What is trending in patient’s homes will then be mimicked in corporations. Corporations that are providing health benefits and employee wellness programs will find that having a focus of such programs on preventive diseases, the productivity and illness-related loss in labour-hours will drop. This will then be followed by similar technology penetration as will start in people’s homes. In a well-publicised study, the Associated Chambers of Commerce of India reported that INR 1 spent on employee disease prevention saves INR 133 in absenteeism costs and INR 6.62 in healthcare costs. No one can argue against that kind of cost-benefit ratio of preventing diseases amongst employees! The same study found that 83% of employees are willing to contribute towards a company-sponsored wellness program.

Covid has brought some more thinking home, and literally so! During these multiple lockdowns, people started educating themselves about Covid and in doing that, have come across many strategies that are geared towards prevention. Once this concept of keeping a healthy body weight, avoiding lifestyle diseases has sunk in, they  are having a second look at this cost-effective method. At Circee Health, we have noticed an uptick in the kind of questions that are being asked – typically, revolving around disease prevention. By that, I do mean disease prevention in general, not only Covid prevention.

This pandemic has compelled many people to re-think their present health condition and how to improve it especially in major affected countries like the USA, Brazil & India. It might produce an impressive number of physicians, nurses and other healthcare workers, it pales when we look at our per-capita ratio. A focus therefore on disease prevention takes a lot of the burden off the system in terms of manpower requirement.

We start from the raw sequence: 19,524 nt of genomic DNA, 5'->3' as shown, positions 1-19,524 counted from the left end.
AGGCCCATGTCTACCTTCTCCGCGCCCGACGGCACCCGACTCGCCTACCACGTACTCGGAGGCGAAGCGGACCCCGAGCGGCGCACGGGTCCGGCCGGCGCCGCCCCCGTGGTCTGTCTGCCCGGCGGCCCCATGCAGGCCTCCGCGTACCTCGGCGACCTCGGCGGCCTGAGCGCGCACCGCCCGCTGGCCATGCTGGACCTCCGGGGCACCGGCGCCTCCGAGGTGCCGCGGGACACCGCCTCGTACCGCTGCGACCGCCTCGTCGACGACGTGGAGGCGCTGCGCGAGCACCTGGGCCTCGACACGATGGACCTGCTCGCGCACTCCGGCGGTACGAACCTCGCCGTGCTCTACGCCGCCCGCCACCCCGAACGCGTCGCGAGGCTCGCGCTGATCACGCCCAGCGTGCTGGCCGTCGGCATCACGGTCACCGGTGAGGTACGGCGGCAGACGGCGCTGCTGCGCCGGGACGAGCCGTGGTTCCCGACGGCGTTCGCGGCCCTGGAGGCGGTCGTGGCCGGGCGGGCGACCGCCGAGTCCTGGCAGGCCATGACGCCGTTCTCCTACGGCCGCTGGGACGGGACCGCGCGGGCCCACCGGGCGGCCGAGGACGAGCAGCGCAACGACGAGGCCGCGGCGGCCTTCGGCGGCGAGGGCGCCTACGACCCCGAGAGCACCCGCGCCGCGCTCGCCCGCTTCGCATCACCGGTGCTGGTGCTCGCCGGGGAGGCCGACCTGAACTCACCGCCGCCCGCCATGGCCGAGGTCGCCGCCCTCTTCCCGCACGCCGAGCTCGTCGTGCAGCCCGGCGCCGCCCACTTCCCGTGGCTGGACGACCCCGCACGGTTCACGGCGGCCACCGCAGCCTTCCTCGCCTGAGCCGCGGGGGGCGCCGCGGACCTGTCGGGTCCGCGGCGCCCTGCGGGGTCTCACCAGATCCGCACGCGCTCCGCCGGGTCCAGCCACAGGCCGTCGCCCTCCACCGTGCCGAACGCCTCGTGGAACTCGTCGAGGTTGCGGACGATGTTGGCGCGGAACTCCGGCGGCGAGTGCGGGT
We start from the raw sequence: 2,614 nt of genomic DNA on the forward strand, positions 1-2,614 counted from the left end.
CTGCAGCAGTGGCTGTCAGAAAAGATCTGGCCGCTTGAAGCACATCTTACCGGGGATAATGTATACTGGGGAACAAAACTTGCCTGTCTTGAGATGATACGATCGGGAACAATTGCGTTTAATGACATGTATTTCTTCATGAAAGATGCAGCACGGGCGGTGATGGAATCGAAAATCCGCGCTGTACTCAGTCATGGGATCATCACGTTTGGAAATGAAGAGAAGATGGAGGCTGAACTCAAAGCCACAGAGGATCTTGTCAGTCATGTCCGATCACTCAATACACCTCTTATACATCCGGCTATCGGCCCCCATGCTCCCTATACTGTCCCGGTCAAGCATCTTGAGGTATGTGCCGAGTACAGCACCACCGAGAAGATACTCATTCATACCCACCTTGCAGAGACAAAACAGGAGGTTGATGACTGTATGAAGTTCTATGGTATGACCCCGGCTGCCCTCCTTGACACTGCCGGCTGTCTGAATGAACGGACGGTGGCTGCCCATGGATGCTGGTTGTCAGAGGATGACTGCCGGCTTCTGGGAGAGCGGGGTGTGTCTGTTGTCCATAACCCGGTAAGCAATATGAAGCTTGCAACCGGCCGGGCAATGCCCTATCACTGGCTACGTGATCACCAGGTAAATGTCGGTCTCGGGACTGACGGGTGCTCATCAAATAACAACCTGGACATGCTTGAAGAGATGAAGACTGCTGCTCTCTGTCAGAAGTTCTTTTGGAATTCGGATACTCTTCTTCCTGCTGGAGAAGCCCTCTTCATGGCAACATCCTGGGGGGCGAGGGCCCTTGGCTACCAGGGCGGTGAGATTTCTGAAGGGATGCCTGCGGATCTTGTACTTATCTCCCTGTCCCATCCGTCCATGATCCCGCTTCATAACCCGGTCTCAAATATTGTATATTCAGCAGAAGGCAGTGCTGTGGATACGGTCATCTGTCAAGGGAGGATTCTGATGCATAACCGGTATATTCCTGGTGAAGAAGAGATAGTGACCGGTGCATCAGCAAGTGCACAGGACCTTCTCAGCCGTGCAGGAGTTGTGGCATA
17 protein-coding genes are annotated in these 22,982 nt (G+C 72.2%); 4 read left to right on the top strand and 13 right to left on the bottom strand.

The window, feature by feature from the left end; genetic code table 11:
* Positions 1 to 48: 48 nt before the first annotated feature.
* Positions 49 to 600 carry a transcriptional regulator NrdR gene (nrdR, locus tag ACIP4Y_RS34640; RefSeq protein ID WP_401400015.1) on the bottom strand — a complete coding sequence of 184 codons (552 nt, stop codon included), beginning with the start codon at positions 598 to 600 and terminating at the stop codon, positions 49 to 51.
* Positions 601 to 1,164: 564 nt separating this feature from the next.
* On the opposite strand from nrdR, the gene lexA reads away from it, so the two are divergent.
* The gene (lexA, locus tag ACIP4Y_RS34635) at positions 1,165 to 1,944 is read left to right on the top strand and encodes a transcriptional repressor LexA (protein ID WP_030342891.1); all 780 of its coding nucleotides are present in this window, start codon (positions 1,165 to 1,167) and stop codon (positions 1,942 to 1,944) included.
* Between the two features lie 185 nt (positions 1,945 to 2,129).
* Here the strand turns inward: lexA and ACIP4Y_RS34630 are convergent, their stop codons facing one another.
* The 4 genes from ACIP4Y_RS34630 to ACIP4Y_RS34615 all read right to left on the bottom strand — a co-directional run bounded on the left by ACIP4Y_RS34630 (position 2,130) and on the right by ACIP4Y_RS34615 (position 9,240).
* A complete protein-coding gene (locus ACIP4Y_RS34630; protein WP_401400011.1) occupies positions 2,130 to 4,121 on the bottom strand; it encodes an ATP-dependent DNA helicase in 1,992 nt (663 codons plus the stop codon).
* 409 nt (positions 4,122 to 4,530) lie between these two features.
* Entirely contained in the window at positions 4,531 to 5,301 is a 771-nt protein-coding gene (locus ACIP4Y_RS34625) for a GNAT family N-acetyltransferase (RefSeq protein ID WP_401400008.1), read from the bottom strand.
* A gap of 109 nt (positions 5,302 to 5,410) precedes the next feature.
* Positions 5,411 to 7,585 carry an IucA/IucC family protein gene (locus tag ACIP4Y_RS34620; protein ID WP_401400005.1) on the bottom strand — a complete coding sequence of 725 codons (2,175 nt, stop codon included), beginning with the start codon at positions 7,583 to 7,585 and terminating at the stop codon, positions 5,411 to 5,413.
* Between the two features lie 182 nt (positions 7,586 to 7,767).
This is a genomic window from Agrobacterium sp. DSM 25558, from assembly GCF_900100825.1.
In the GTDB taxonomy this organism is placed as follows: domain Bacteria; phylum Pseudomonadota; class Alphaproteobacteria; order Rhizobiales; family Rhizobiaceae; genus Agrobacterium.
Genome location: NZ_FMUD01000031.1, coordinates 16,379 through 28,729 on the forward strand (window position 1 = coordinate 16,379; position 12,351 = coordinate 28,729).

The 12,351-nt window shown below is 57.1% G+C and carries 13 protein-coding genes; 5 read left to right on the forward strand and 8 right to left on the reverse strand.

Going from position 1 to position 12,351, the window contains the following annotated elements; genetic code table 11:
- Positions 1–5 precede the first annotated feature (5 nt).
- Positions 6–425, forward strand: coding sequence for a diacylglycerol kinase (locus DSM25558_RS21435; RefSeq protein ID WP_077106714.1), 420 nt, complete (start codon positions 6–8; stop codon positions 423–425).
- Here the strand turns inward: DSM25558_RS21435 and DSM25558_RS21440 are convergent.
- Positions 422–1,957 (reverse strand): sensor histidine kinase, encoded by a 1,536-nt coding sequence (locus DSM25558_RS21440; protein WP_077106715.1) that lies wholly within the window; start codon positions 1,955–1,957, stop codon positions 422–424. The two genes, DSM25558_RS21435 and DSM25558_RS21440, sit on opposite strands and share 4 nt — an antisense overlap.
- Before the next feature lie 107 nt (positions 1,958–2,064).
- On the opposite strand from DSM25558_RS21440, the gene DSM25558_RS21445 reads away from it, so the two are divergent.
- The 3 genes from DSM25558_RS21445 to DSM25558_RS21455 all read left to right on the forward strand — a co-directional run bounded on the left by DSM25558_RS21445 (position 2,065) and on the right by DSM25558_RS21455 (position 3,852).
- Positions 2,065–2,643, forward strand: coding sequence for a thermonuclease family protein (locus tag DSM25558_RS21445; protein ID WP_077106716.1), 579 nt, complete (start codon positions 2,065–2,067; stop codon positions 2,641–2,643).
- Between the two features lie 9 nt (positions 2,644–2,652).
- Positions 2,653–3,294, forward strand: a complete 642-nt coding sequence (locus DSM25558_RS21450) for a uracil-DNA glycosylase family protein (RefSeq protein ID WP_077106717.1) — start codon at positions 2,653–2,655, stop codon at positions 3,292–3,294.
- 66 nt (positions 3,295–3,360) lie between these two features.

Another, not so obvious reason for the move towards prevention (and cutting out most medication) is the issue of non-adherence to the prescribed treatment regimen. In recent studies, many experts state that fewer adherences to prescription medications further aggravation and cost of handling the disease burden. We are trying to change the landscape of traditional clinical treatment by predicting that large pieces of this disease prevention market will be yoga, Diet and fitness centres.

The elephant in the room that we are ignoring (since Covid has taken over most of the conversation), are non-communicable diseases (NCD). These NCDs have a hallmark of taking a toll over the patient’s lifetime in terms of health and financial cost to the patient and to the system as a whole. However, the good news is that preventive medicine can handle this elephant with aplomb! NCDs don’t just appear. They start with tell-tale signs that any good prevention-focused healthcare provider can identify, and given appropriate tools, reverse the disease condition. With NCD numbers in India climbing at an alarming rate, shouldn’t it be a wake-up call that it is time for preventive medicine to claim its rightful place in our healthcare system?

As reported in the following news outlets (click to visit):

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My condition was progressively deteriorating over the past 2 years. I’d been good at taking my medicine and exercising so knew I should have felt better. My arthritis and scleroderma were really affecting my quality of life. Increasing pain and fatigue were wearing me down.

Dr. Jenny and Ajoy came well-recommended so I got in touch. I completed a short questionnaire before my consultation. Covid meant it was all done over VC. They put me at ease, and it was like we were in the same room. They asked all the right medical and lifestyle questions without judgement. They devised a plan which was holistic, realistic and easy to follow. Their gentle and knowledgeable coaching kept me on track.

The resulting decrease in swelling and pain has given me a new lease of life in a few weeks. I feel so much better and look so much happier. I felt they were genuinely interested in my well-being. Happy to highly recommend them.